i definitely think you need CapEx budget. While items such as you roof are likely ok for now, 10 years is where other things like appliances, water heater and even HVAC really start to kick in and may have to be replaced. Also, you may need exterior paint (often deferred longer than it should be). Also I don't see property management included. You'll have significant negative cashflow and I don't see Holly Springs as a huge appreciation play, so I'd way : walk

@Andrew S.  - Thanks for this. It seems everyone is saying it's not a good deal. If any, I'm learning how to analyze investments based on this property. 

I did put a budget for Repairs and Maintenance (5% of rent) at $780. Should I put a separate budget for CapEx? 

In another spreadsheet, I have the numbers where property management is included and the numbers look more dismal, with a cash on cash of 1.62%!

This is been my dilemma with the Triangle Area in general. When finding properties on the MLS, I'm finding that the rent is not high enough in relation to the purchase price.

@Christopher R.  

- yes, CapEx is in addition. Like I said, I don't see how you'll have positive CoC on this deal. Not long-term anyway.

Yes, the Triangle has heated up a lot - it's hard to find deals that work well for cash flow unless you are willing to go into some really dicey neighborhoods.  That said, plenty of folks still manage to find something that works for them.  Keep at it!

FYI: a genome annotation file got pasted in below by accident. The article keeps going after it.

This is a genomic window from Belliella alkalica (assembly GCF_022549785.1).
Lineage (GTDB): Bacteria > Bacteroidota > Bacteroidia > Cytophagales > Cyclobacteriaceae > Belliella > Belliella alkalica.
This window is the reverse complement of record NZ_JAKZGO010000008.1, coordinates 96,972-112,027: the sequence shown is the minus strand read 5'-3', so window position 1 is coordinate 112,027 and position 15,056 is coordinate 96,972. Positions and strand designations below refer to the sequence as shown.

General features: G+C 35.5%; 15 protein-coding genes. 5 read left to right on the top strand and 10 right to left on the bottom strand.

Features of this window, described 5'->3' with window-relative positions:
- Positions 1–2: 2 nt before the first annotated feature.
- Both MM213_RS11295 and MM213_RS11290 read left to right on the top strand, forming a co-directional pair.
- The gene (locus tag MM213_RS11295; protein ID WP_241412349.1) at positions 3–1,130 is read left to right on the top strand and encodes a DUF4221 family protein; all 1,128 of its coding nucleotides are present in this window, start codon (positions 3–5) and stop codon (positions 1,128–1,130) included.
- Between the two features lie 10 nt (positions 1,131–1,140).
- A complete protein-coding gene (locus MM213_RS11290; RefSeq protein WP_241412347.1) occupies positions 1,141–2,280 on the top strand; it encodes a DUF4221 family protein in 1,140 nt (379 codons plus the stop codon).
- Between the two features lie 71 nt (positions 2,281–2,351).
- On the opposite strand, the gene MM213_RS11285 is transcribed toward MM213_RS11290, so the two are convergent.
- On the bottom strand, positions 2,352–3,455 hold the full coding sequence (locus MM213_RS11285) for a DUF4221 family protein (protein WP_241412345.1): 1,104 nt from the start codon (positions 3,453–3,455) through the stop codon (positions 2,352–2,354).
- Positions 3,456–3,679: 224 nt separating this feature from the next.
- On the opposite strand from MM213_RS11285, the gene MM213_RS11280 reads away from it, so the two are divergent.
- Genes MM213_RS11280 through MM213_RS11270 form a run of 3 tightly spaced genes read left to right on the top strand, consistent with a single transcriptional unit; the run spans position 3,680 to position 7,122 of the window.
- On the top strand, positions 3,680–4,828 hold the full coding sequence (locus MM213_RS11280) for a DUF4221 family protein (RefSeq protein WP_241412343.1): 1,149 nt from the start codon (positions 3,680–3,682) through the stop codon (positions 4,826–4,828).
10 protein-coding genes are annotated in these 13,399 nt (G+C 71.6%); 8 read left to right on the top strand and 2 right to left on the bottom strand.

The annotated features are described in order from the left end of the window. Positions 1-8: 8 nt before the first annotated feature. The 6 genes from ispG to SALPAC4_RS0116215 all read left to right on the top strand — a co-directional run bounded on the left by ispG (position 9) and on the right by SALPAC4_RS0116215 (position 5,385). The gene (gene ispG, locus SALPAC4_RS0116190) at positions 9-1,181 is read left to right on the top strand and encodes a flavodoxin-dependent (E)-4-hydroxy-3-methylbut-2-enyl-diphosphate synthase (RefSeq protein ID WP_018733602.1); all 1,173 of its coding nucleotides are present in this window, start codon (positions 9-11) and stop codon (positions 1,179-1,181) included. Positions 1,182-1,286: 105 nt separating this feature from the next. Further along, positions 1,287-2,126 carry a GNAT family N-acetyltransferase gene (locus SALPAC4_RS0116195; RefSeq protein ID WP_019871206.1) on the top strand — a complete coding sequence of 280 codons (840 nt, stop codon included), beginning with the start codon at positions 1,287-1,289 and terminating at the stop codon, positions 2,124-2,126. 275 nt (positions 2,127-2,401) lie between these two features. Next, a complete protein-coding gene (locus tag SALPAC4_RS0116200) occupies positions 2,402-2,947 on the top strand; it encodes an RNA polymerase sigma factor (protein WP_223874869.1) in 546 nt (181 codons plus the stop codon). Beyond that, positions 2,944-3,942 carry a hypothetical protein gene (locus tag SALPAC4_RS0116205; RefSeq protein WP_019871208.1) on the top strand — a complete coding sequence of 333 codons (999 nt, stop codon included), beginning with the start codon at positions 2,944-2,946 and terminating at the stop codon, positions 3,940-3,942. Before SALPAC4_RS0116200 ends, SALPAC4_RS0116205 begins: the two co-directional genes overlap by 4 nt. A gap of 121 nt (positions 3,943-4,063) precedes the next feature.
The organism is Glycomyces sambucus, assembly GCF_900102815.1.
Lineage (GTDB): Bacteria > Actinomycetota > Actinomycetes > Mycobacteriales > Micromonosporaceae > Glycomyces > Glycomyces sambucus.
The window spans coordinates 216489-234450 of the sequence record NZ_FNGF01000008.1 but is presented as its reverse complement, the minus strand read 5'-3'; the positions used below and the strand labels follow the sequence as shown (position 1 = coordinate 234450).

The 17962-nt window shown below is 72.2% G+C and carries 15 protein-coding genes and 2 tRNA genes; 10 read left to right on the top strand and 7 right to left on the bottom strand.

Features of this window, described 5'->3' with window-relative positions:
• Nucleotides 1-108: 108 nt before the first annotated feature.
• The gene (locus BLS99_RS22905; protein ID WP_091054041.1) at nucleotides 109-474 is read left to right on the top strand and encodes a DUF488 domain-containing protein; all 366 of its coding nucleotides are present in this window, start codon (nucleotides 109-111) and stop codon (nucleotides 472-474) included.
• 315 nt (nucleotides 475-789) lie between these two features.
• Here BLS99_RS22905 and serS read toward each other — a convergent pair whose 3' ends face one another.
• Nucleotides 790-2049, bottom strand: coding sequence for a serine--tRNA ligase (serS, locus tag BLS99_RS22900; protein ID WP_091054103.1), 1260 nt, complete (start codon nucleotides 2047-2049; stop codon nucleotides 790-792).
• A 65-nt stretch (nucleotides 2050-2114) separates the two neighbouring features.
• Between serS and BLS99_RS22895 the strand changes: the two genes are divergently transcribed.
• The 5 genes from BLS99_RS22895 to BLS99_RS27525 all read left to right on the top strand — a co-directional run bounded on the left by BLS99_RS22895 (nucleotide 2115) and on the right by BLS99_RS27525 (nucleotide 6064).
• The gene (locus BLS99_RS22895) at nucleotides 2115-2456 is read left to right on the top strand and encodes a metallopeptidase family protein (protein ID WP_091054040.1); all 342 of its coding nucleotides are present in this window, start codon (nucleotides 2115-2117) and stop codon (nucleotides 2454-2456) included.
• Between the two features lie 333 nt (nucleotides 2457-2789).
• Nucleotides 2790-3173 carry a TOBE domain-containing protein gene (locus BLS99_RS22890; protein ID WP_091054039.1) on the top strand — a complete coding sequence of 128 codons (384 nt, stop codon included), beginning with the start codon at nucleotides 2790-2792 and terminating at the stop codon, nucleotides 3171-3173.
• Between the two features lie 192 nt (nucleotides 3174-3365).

@Christopher R.  

Cap ex = Capital expenses.  a water heater will last 6 years, it will cost $600 to replace. That water heater is costing you $100 a year. Do that kind of analysis on every system in the house and you will see there is a lot of money that is in hidden future expenses.

There is something talked about on the site called the 50% rule. It says that over time over a portfolio of houses you expenses are likely to be about 50% (not including financing) of the rent. Without actual verifiable expenses you should count on at least that much.

You have nothing in there for management. There is noting wrong with managing you own properties. But any but any extra income that comes from doing it your self is earned by YOU not the money you invested in the prperty.

Some examples of other expenses:

  1. Yard maintenance
  2. utilities
  3. turnover cost
  4. licenses and fees
  5. accounting costs
  6. tenant screening
  7. tenant placement

You may not have all of these or at least for not all of the time but when the property is vacant utilities are on you.

Medium crab1 copyNed Carey, Crab Properties LLC | http://baltimorerealestateinvestingblog.com/

@Ned Carey  @Andrew S.  

Is there a quick way to incorporate the CapEx in my spreadsheet? For example, can I compute it as a percentage of the rent? How do you guys normally estimate this number?

Originally posted by @Christopher R.:

@Matt Mason - Thank you so much for this. I read the article by Ali Boone and started with a spreadsheet. But then I also found a more comprehensive blog post by J Scott so I'll try to redo my spreadsheet using his formulas. I will try to add Capex to my spreadsheet.

@Ned Carey  - Please help me with estimating expenses. How should I do it? What formula should I use?

@Alexander Lafreniere  - I picked Holly Springs because I'm familiar with the area. It's not a very big city. You are right in that Raleigh is much bigger and there are a lot more houses to chose from.

@Terry Hershberger  and @Ned Carey - I'd like to be good in telling if a deal is good or bad. Please teach me. So with this example, what makes this deal a bad deal? What numbers should I look for to consider a deal passable or great?